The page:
Journal of Ethology

, Volume 35, Issue 2, pp 177–185 | Cite as

Male mate choice in a sexually cannibalistic species: male escapes from hungry females in the praying mantid Tenodera angustipennis



While competing males and choosy females may be common in animal mating systems, male choice can evolve under certain conditions. Sexual cannibalism is such a condition because of the high mortality risk for males. In mantids, female body condition is associated with male mate preference, with fat females preferred, due to at least two reasons: females in poor nutritional condition are likely to attack and predate males, and fat females can potentially increase the number of offspring. Thus, the risk of cannibalism and female fecundity can influence male mating behavior. In this study, we attempted to separate these factors by using the praying mantid Tenodera angustipennis to examine whether male preference for fat female mantids was based on avoiding sexual cannibalism (cannibalism avoidance hypothesis) or preference for female fecundity (fecundity preference hypothesis). The feeding regimes were experimentally manipulated to discriminate between the effects of female fecundity and female hunger status on male and female mating behaviors. We found that recently starved females more frequently locomoted toward the male, and that male abdominal bending was less intensive and escape was sooner from recently starved females. These female and male behavioral responses to female hunger condition may reveal male avoidance of dangerous females in this mantid.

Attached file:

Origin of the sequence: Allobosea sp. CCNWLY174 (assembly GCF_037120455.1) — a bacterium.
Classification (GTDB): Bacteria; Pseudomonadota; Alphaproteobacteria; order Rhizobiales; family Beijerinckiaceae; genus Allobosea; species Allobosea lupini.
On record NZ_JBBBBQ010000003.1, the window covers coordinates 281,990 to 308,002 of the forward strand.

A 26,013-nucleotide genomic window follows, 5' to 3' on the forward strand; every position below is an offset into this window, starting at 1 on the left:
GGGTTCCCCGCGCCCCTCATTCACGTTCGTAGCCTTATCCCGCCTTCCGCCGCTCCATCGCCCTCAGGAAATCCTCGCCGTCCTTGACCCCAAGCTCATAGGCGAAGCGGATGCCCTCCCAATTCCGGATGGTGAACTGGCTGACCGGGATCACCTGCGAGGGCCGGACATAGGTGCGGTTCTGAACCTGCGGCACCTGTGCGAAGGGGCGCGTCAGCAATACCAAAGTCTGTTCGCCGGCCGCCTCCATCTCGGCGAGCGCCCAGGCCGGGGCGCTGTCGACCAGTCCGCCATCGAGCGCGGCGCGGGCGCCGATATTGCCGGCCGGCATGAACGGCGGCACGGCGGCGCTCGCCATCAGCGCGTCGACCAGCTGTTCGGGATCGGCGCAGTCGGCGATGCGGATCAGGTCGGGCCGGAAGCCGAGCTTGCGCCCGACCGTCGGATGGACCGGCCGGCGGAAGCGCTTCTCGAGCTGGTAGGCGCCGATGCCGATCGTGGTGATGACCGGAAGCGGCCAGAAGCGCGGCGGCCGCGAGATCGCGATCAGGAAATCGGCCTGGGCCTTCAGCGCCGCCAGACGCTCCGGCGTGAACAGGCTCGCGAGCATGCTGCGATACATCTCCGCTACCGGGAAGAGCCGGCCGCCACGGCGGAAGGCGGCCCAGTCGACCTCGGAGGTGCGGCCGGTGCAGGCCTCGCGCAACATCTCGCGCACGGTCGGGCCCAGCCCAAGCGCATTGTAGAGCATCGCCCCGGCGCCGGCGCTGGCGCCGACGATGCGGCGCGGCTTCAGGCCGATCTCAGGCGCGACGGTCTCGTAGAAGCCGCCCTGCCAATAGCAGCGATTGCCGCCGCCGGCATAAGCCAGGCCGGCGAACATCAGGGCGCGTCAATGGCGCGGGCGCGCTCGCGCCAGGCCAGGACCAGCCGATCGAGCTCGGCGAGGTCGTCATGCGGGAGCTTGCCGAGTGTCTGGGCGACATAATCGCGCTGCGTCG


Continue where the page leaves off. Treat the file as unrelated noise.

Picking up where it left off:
Mate preference Mating behavior Sexual cannibalism Sexual conflict Sexual selection 


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Copyright information

© Japan Ethological Society and Springer Japan 2017

Authors and Affiliations

  1. 1.Faculty of Human DevelopmentKobe UniversityNadaJapan
  2. 2.Graduate School of Human Development and EnvironmentKobe UniversityNadaJapan

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